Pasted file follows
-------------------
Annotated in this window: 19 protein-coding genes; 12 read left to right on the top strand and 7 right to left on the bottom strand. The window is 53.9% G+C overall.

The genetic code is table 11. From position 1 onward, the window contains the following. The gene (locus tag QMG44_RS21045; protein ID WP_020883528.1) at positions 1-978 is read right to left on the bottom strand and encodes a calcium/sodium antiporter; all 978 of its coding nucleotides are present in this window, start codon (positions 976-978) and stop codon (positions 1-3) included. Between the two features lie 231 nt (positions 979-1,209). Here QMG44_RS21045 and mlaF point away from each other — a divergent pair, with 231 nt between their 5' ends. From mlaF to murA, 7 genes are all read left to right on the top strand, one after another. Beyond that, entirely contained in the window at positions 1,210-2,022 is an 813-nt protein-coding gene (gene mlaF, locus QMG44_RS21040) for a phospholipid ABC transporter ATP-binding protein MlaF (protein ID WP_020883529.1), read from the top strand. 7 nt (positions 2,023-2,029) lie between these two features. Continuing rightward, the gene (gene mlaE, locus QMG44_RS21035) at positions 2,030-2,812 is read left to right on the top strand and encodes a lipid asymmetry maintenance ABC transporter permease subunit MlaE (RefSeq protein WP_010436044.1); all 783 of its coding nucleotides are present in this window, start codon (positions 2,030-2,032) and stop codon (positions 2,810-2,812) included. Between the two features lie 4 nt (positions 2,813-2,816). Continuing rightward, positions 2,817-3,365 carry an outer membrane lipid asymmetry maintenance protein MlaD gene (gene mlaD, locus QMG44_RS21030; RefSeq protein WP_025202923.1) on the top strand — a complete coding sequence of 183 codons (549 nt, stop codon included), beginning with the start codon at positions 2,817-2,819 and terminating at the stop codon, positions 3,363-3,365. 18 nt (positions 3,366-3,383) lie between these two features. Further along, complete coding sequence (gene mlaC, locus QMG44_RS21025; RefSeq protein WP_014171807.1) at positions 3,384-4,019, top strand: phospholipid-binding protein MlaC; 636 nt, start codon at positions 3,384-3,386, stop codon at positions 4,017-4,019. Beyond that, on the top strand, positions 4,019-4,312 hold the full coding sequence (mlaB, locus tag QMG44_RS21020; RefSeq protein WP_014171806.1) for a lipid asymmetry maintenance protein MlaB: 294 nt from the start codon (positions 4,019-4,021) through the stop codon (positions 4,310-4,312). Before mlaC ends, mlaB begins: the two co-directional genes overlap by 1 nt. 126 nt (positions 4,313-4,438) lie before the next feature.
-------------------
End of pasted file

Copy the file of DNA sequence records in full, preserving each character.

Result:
Annotated in this window: 19 protein-coding genes; 12 read left to right on the top strand and 7 right to left on the bottom strand. The window is 53.9% G+C overall.

The genetic code is table 11. From position 1 onward, the window contains the following. The gene (locus tag QMG44_RS21045; protein ID WP_020883528.1) at positions 1-978 is read right to left on the bottom strand and encodes a calcium/sodium antiporter; all 978 of its coding nucleotides are present in this window, start codon (positions 976-978) and stop codon (positions 1-3) included. Between the two features lie 231 nt (positions 979-1,209). Here QMG44_RS21045 and mlaF point away from each other — a divergent pair, with 231 nt between their 5' ends. From mlaF to murA, 7 genes are all read left to right on the top strand, one after another. Beyond that, entirely contained in the window at positions 1,210-2,022 is an 813-nt protein-coding gene (gene mlaF, locus QMG44_RS21040) for a phospholipid ABC transporter ATP-binding protein MlaF (protein ID WP_020883529.1), read from the top strand. 7 nt (positions 2,023-2,029) lie between these two features. Continuing rightward, the gene (gene mlaE, locus QMG44_RS21035) at positions 2,030-2,812 is read left to right on the top strand and encodes a lipid asymmetry maintenance ABC transporter permease subunit MlaE (RefSeq protein WP_010436044.1); all 783 of its coding nucleotides are present in this window, start codon (positions 2,030-2,032) and stop codon (positions 2,810-2,812) included. Between the two features lie 4 nt (positions 2,813-2,816). Continuing rightward, positions 2,817-3,365 carry an outer membrane lipid asymmetry maintenance protein MlaD gene (gene mlaD, locus QMG44_RS21030; RefSeq protein WP_025202923.1) on the top strand — a complete coding sequence of 183 codons (549 nt, stop codon included), beginning with the start codon at positions 2,817-2,819 and terminating at the stop codon, positions 3,363-3,365. 18 nt (positions 3,366-3,383) lie between these two features. Further along, complete coding sequence (gene mlaC, locus QMG44_RS21025; RefSeq protein WP_014171807.1) at positions 3,384-4,019, top strand: phospholipid-binding protein MlaC; 636 nt, start codon at positions 3,384-3,386, stop codon at positions 4,017-4,019. Beyond that, on the top strand, positions 4,019-4,312 hold the full coding sequence (mlaB, locus tag QMG44_RS21020; RefSeq protein WP_014171806.1) for a lipid asymmetry maintenance protein MlaB: 294 nt from the start codon (positions 4,019-4,021) through the stop codon (positions 4,310-4,312). Before mlaC ends, mlaB begins: the two co-directional genes overlap by 1 nt. 126 nt (positions 4,313-4,438) lie before the next feature.